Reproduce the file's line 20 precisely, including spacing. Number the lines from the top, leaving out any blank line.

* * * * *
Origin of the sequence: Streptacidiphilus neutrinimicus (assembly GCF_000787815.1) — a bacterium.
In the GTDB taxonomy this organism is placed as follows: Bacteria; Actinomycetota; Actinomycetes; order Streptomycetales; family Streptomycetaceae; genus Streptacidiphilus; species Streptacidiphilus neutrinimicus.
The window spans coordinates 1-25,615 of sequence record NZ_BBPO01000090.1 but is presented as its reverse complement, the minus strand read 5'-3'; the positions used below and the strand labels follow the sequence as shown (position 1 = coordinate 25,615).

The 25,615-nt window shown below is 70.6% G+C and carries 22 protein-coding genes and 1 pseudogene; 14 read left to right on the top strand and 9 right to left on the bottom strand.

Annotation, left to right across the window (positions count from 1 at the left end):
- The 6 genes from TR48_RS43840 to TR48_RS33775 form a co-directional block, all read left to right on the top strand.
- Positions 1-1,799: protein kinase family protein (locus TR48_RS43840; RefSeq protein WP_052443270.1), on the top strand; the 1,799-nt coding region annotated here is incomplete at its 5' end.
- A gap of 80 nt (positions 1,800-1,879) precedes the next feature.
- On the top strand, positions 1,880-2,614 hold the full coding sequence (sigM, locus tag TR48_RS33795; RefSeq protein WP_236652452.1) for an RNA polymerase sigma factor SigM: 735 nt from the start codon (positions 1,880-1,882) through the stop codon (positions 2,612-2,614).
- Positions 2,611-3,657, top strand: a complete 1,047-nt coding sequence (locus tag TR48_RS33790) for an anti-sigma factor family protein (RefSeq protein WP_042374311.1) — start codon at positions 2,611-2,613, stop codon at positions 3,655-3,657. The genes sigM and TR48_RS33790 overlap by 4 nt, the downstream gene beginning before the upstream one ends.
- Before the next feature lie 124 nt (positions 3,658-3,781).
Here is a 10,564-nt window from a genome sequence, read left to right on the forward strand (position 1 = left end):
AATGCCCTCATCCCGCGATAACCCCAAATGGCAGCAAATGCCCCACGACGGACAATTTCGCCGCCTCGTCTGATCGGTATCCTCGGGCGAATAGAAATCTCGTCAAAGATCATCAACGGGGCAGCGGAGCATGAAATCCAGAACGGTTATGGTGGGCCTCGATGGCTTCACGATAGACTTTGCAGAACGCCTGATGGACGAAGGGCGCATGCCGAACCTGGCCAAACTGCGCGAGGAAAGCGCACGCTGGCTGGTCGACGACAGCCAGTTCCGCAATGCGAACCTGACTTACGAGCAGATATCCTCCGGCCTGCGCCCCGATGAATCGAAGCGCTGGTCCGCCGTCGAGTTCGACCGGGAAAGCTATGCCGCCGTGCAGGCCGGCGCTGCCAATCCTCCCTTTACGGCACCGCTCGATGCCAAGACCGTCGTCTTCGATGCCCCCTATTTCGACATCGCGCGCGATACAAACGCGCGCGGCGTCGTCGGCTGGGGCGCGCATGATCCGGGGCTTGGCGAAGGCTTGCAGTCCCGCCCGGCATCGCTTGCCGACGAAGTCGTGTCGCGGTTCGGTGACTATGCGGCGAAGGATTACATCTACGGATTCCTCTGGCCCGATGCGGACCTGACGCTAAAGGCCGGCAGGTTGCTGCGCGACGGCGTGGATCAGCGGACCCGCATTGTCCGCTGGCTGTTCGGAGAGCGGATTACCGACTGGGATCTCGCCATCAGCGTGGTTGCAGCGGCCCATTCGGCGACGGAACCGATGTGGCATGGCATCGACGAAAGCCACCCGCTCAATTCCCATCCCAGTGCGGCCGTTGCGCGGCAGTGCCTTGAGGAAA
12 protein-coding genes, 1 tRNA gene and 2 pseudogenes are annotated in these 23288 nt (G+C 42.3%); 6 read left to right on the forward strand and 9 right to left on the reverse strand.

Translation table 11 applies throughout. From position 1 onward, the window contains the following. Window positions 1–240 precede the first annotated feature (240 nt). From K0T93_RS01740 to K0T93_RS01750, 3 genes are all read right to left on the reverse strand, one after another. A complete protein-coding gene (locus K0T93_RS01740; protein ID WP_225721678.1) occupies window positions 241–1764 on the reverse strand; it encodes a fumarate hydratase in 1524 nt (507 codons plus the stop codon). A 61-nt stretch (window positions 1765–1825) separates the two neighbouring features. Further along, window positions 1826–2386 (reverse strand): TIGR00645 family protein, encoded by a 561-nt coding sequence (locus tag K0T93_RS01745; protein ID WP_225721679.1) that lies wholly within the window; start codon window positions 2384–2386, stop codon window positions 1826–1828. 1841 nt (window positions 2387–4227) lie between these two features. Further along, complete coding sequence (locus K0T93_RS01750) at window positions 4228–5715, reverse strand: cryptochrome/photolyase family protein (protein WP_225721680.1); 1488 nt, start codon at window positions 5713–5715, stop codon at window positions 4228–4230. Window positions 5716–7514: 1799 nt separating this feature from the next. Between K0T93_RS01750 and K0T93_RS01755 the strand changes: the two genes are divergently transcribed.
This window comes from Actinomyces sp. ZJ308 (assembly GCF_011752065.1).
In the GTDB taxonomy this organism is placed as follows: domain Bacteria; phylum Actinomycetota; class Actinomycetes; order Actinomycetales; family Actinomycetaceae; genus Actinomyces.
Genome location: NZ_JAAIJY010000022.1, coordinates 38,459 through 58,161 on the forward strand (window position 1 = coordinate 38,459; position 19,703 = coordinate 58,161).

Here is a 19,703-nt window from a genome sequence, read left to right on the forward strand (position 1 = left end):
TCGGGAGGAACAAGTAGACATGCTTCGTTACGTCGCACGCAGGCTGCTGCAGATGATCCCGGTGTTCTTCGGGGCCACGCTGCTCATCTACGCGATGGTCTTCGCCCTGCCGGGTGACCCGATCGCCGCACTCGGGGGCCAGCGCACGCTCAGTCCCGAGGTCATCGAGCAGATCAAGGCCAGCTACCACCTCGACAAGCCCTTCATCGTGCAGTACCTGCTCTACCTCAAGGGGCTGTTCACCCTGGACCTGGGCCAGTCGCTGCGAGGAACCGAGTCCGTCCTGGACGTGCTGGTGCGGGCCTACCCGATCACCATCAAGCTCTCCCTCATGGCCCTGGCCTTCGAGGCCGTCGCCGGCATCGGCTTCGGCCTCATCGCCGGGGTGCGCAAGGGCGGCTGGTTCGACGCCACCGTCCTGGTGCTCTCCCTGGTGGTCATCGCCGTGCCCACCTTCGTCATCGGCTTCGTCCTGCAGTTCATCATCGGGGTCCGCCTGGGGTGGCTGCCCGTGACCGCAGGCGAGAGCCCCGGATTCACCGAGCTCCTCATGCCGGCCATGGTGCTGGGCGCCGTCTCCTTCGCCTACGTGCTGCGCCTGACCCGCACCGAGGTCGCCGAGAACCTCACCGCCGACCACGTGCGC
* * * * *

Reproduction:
TCGGGAGGAACAAGTAGACATGCTTCGTTACGTCGCACGCAGGCTGCTGCAGATGATCCCGGTGTTCTTCGGGGCCACGCTGCTCATCTACGCGATGGTCTTCGCCCTGCCGGGTGACCCGATCGCCGCACTCGGGGGCCAGCGCACGCTCAGTCCCGAGGTCATCGAGCAGATCAAGGCCAGCTACCACCTCGACAAGCCCTTCATCGTGCAGTACCTGCTCTACCTCAAGGGGCTGTTCACCCTGGACCTGGGCCAGTCGCTGCGAGGAACCGAGTCCGTCCTGGACGTGCTGGTGCGGGCCTACCCGATCACCATCAAGCTCTCCCTCATGGCCCTGGCCTTCGAGGCCGTCGCCGGCATCGGCTTCGGCCTCATCGCCGGGGTGCGCAAGGGCGGCTGGTTCGACGCCACCGTCCTGGTGCTCTCCCTGGTGGTCATCGCCGTGCCCACCTTCGTCATCGGCTTCGTCCTGCAGTTCATCATCGGGGTCCGCCTGGGGTGGCTGCCCGTGACCGCAGGCGAGAGCCCCGGATTCACCGAGCTCCTCATGCCGGCCATGGTGCTGGGCGCCGTCTCCTTCGCCTACGTGCTGCGCCTGACCCGCACCGAGGTCGCCGAGAACCTCACCGCCGACCACGTGCGC